The Chemistry of Popsicles
Popsicles are a frozen, delicious treat that were accidentally invented but have grown to be extremely popular. I chose popsicles because they are the perfect cure for being too hot in the middle of the summer. Popsicles make me happy and even though I could probably live without them, I will never give them up.
Composition of ...
- water (H20)
- high fructose corn syrup (C12H22O11)
- corn syrup (C12H22O11)
- sugar (C12H22O11)
- acid (C6H8O7)
- guar gum (C12H24O12)
- red raspberry juice concentrate
- apple juice concentrate
- grape juice concentrate
- natural flavor
- artificial flavor
- cherry juice concentrate
- vegetable juice(for color)
- locust bean gum
- stabilizers (keep popsicles from dripping like ice when it melts)
- blue 1
- red 40
- yellow 5
- red 3
- yellow 6
Main Chemicals, Compounds, Components
- high fructose corn syrup
- 4 calories per gram
Water is completely natural.
High fructose corn syrup is a sugar made out of corn which, just like water, is natural.
However, the final product is man made. It is made in a factory that puts all the chemicals and ingredients together to make wonderful popsicles. Chemistry plays a huge role in making these popsicles. The way the popsicles are frozen is chemistry. This is because the popsicles are almost instantly frozen when put into the water and calcium chloride. The mixture of water and calcium chloride is cooled to below freezing even though the water does not freeze. It won’t freeze because the calcium chloride keeps the water molecules from making bonds with one another.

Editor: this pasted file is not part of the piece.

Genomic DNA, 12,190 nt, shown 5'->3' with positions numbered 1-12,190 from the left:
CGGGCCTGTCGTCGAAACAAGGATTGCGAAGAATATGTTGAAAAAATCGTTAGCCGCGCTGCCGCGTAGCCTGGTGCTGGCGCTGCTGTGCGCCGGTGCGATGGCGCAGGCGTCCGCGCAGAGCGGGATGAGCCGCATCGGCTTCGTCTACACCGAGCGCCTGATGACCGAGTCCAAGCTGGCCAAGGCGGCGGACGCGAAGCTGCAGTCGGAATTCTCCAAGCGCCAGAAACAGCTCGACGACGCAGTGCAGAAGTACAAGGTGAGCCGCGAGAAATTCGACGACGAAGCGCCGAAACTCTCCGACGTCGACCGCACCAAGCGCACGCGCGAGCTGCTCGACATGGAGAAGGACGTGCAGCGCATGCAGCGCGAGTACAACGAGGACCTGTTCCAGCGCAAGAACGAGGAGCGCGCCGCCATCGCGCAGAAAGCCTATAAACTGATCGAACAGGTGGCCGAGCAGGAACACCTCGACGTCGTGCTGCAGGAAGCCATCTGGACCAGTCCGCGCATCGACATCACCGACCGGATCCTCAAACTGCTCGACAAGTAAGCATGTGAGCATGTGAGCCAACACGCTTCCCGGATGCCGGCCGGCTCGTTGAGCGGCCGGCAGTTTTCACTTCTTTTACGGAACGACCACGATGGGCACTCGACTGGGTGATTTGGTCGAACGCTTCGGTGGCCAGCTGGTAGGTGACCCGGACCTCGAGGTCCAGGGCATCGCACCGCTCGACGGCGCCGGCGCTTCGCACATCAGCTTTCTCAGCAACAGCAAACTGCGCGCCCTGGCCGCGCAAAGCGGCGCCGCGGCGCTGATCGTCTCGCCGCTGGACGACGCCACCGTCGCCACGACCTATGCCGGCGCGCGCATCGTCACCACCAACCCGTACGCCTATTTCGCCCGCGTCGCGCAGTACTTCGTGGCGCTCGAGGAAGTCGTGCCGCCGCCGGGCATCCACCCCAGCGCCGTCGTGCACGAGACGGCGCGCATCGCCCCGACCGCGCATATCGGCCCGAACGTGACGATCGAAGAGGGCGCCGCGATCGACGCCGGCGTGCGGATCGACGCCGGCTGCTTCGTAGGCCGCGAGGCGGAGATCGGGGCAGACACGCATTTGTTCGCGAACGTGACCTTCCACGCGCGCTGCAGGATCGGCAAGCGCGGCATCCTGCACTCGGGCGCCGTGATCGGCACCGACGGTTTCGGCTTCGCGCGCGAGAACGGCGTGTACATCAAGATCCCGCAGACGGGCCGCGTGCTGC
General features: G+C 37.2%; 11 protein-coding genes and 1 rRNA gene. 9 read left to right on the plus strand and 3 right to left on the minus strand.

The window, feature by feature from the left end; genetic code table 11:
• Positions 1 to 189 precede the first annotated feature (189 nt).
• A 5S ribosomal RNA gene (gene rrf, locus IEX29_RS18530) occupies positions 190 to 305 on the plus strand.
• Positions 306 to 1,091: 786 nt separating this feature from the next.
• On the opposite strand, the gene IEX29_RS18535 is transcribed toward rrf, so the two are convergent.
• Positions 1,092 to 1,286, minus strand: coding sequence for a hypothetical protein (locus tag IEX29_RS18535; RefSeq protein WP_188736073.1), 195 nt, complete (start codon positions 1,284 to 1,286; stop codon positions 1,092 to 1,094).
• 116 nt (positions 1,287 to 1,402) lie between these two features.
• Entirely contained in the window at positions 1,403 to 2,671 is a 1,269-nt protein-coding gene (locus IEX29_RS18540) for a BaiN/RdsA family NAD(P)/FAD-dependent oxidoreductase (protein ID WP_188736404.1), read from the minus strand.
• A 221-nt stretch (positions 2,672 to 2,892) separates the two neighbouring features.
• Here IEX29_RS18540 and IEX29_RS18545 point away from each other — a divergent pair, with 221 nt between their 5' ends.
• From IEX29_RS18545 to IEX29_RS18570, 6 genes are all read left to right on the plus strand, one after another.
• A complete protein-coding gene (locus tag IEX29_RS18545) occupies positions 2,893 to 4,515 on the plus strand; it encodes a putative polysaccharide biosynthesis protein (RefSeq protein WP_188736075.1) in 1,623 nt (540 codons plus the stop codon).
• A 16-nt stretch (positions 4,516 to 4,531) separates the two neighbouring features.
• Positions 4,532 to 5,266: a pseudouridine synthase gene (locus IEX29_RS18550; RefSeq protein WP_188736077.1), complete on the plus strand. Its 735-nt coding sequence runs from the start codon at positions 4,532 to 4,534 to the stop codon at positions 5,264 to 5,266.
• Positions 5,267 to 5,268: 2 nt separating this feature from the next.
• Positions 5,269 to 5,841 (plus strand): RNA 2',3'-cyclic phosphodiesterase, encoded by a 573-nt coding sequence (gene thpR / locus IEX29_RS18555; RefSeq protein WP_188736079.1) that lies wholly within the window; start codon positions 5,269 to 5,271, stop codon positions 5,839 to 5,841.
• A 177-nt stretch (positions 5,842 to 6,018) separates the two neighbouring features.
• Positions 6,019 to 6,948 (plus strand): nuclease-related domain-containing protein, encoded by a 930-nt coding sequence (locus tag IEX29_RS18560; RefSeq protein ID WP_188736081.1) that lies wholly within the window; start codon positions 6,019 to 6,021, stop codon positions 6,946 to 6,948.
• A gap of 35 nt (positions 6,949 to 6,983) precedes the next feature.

- created in 1905 by Frank Epperson at age 11
- popsicles were created when Epperson left his soda outside with a stirring stick in it and it froze
- Epsicle ice pops were what they were originally called
First water is put into sterilized vats, and high fructose corn syrup, sugar, gum, and stabilizers are placed into the water. Next, the liquid is separated into several vats where flavoring and coloring is added. Inside these vats the mixture is constantly mixed and special inspectors flavor test the batches and adjust the ingredients. The mixture then becomes ice water but is not completely frozen so that it can be pumped through the machines easily. At that point the ice water is pumped into the Vita-Line. The Vita-Line is a stainless steel circular machine with a diameter of 15 feet. This machine generates 4,320 popsicles per hour and there is often five machines for each production line. That’s 21,600 popsicles that come out of one production line in one hour. Inside this machine there is 3,600 popsicle molds that are pre-rinsed, washed, and rinsed again before anything ever goes into them. After the ice water is pumped into the molds through sets of nipples the molds are pulled into tanks full of water containing calcium chloride and cooled to 25-30 degrees Fahrenheit and frozen solid. Lastly, the molds pass through 180 degree fahrenheit water to heat them and the popsicles are pulled out by their sticks and dropped into bags and packed into boxes.
About the Author
Kristin Kaiser is a junior at Billings Senior High School. She loves playing softball and is extremely interested in the medical field. This summer Kristin will travel the United States playing softball with her ASA team in hopes of being seen by many college recruits. Next year she is planning to take classes, such as medical careers, at Senior High and hopes to discover what she would like to do as a profession. Kristin would like to continue playing softball in college but has no idea where she will be attending or what she will being majoring in.